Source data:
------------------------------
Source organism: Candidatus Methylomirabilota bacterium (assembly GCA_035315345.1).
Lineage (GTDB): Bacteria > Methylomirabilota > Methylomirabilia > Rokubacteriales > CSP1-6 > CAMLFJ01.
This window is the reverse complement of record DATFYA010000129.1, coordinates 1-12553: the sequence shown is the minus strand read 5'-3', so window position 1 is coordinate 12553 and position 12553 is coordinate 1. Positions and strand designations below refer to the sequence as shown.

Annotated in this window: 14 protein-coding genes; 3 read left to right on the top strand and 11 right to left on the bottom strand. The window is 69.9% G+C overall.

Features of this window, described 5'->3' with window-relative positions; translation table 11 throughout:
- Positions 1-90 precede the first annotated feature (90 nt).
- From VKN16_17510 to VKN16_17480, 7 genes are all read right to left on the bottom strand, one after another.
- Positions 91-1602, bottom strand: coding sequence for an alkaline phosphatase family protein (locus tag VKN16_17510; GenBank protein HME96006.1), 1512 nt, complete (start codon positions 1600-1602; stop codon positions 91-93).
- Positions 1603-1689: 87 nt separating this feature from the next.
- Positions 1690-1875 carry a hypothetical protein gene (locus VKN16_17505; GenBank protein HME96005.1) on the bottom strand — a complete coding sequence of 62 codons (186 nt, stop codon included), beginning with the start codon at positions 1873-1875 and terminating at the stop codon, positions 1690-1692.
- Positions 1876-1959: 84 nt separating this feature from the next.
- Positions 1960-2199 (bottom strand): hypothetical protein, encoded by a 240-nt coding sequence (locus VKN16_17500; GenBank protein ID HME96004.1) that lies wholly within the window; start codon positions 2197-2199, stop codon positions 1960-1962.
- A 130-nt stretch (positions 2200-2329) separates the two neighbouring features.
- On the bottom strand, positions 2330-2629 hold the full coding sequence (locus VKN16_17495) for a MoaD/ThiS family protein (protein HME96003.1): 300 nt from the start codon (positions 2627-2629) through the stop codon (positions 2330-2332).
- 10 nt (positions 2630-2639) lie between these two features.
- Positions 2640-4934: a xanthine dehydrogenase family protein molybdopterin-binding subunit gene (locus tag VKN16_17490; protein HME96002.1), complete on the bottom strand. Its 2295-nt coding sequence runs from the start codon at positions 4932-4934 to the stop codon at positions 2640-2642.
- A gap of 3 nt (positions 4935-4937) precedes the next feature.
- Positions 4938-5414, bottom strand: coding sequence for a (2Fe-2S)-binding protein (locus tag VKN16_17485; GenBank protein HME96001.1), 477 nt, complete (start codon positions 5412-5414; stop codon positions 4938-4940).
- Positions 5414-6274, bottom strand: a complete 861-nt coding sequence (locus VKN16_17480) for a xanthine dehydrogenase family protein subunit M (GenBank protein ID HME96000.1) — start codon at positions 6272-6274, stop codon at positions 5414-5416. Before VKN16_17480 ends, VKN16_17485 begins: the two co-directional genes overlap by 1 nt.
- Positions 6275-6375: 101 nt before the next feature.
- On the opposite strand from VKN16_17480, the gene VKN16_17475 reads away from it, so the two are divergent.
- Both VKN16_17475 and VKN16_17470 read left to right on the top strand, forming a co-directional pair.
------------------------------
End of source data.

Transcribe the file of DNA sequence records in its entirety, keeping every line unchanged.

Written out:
Source organism: Candidatus Methylomirabilota bacterium (assembly GCA_035315345.1).
Lineage (GTDB): Bacteria > Methylomirabilota > Methylomirabilia > Rokubacteriales > CSP1-6 > CAMLFJ01.
This window is the reverse complement of record DATFYA010000129.1, coordinates 1-12553: the sequence shown is the minus strand read 5'-3', so window position 1 is coordinate 12553 and position 12553 is coordinate 1. Positions and strand designations below refer to the sequence as shown.

Annotated in this window: 14 protein-coding genes; 3 read left to right on the top strand and 11 right to left on the bottom strand. The window is 69.9% G+C overall.

Features of this window, described 5'->3' with window-relative positions; translation table 11 throughout:
- Positions 1-90 precede the first annotated feature (90 nt).
- From VKN16_17510 to VKN16_17480, 7 genes are all read right to left on the bottom strand, one after another.
- Positions 91-1602, bottom strand: coding sequence for an alkaline phosphatase family protein (locus tag VKN16_17510; GenBank protein HME96006.1), 1512 nt, complete (start codon positions 1600-1602; stop codon positions 91-93).
- Positions 1603-1689: 87 nt separating this feature from the next.
- Positions 1690-1875 carry a hypothetical protein gene (locus VKN16_17505; GenBank protein HME96005.1) on the bottom strand — a complete coding sequence of 62 codons (186 nt, stop codon included), beginning with the start codon at positions 1873-1875 and terminating at the stop codon, positions 1690-1692.
- Positions 1876-1959: 84 nt separating this feature from the next.
- Positions 1960-2199 (bottom strand): hypothetical protein, encoded by a 240-nt coding sequence (locus VKN16_17500; GenBank protein ID HME96004.1) that lies wholly within the window; start codon positions 2197-2199, stop codon positions 1960-1962.
- A 130-nt stretch (positions 2200-2329) separates the two neighbouring features.
- On the bottom strand, positions 2330-2629 hold the full coding sequence (locus VKN16_17495) for a MoaD/ThiS family protein (protein HME96003.1): 300 nt from the start codon (positions 2627-2629) through the stop codon (positions 2330-2332).
- 10 nt (positions 2630-2639) lie between these two features.
- Positions 2640-4934: a xanthine dehydrogenase family protein molybdopterin-binding subunit gene (locus tag VKN16_17490; protein HME96002.1), complete on the bottom strand. Its 2295-nt coding sequence runs from the start codon at positions 4932-4934 to the stop codon at positions 2640-2642.
- A gap of 3 nt (positions 4935-4937) precedes the next feature.
- Positions 4938-5414, bottom strand: coding sequence for a (2Fe-2S)-binding protein (locus tag VKN16_17485; GenBank protein HME96001.1), 477 nt, complete (start codon positions 5412-5414; stop codon positions 4938-4940).
- Positions 5414-6274, bottom strand: a complete 861-nt coding sequence (locus VKN16_17480) for a xanthine dehydrogenase family protein subunit M (GenBank protein ID HME96000.1) — start codon at positions 6272-6274, stop codon at positions 5414-5416. Before VKN16_17480 ends, VKN16_17485 begins: the two co-directional genes overlap by 1 nt.
- Positions 6275-6375: 101 nt before the next feature.
- On the opposite strand from VKN16_17480, the gene VKN16_17475 reads away from it, so the two are divergent.
- Both VKN16_17475 and VKN16_17470 read left to right on the top strand, forming a co-directional pair.